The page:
2. Research about Coconut Oil Impact on Humans with Alzheimer’s or Related Dementias

A comprehensive literature review using the internet and especially web sites of PubMed and the National Institutes of Health ( revealed a paucity of careful research on the impact of coconut oil in people with Alzheimer’s disease or related disorders. Much commercial and anecdotal information exists about the values and properties of the varieties of coconut oil. Though several, peer-reviewed laboratory studies of animals such as mice and rats exist, no careful, subject-control research surfaced about the impact of coconut oil on humans with Alzheimer’s disease or related dementias.13

2.1. Studies on Laboratory Animals

Nevin and colleagues (2004) found that virgin coconut oil increased HDL (high-density lipoprotein) and decreased LDL (low-density lipoprotein) peroxidation in their laboratory rats.14 A number of animal studies found that the intake of coconut oil led to improvement in mental skills.14-16 In a recent animal study Lemieux et al. (2011) found that the fatty acids of coconut oil may offer protection from cardiovascular disease particularly in the cardiac mitochondria of rats and speculated along with other researchers that the benefits may result from the tocopherol and polyphenols in the coconut oil.13,17 However, discrepancies exist across publications, for example, a number of studies have linked coconut oil to higher levels of LDL13,18,19, higher risks for cardiovascular disease18,19, and impairments in memory15,16,18,19 as well as in hippocampus morphology16,18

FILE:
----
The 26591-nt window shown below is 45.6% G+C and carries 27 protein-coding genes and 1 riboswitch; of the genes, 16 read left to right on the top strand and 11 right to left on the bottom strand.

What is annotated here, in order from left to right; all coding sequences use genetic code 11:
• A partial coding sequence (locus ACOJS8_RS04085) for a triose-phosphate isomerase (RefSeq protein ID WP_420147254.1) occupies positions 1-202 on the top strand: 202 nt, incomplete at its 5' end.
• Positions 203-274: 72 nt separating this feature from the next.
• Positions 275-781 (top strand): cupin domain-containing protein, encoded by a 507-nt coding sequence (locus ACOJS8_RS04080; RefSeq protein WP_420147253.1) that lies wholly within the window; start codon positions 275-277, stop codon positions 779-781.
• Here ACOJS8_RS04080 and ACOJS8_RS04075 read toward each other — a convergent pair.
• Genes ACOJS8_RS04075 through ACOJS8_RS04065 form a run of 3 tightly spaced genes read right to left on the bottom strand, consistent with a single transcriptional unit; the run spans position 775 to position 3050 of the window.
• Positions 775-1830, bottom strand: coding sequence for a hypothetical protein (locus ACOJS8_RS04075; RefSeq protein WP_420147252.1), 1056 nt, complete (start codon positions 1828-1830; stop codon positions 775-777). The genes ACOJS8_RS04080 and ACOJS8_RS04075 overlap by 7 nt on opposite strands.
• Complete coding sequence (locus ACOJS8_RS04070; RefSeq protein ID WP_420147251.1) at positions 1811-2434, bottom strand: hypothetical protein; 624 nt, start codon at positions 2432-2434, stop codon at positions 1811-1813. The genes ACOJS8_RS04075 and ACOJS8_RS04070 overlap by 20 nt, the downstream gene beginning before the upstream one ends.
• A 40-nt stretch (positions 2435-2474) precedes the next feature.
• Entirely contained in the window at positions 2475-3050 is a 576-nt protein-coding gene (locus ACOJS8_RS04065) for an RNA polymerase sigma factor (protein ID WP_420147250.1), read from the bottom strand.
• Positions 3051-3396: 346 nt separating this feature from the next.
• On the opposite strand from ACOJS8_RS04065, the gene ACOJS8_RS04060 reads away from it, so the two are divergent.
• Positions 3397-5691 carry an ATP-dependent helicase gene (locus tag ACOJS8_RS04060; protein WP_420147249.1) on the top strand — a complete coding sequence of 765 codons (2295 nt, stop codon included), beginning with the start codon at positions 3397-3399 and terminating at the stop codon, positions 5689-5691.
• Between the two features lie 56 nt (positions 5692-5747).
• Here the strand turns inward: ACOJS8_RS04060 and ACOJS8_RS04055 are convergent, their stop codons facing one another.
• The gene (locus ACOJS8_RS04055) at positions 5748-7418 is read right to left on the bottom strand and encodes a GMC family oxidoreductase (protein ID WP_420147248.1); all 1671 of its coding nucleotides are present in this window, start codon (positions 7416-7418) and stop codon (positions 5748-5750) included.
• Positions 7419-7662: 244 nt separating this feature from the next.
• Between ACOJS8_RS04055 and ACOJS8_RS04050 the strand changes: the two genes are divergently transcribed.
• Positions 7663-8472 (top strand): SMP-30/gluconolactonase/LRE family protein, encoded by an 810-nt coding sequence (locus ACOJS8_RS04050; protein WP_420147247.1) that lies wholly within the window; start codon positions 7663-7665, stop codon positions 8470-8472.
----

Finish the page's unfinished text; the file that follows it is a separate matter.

2.2. Studies on Humans

PubMed revealed three different research publications which examined the impact of coconut oil in humans though two did not address cognitive function. Two studies assessed people in the Philippines because of the high incidence of cardiovascular disease and their common use of coconut oil for cooking. In the first of these two publications, a cross-sectional study of pre- and post-menopausal women, Feranil et al. (2011) found that a high coconut oil intake related to high HDL in 1,121 premenopausal women but not in the 718 post-menopausal women.20 In the second publication, a brief, one-month study involving 20 obese people (13 females and 7 males) who used virgin coconut oil, Liau et al. (2011) found an average reduction of about 1 inch in the waistline of the 7 males with no change in anyone’s blood lipids.21 In the third research publication on humans, Krikorian et al. (2012) examined the effect of a six-week, low carbohydrate diet on memory function in people with Mild Cognitive Impairment and found a significant, positive correlation (improved memory scores).22
The only other research related to coconut oil intake by people with Alzheimer’s disease or related dementias was the research on Axona®, a medical food that contains some ingredients from coconut oil as well as several other ingredients. Evidence of the development, testing, and findings of Axona® unfold in the lengthy track record of peer-reviewed publications on beta-hydroxybutyrate23-25, AC-120226-27, AC-120327, Ketasyn®26 (see, and finally Axona®.23,25-32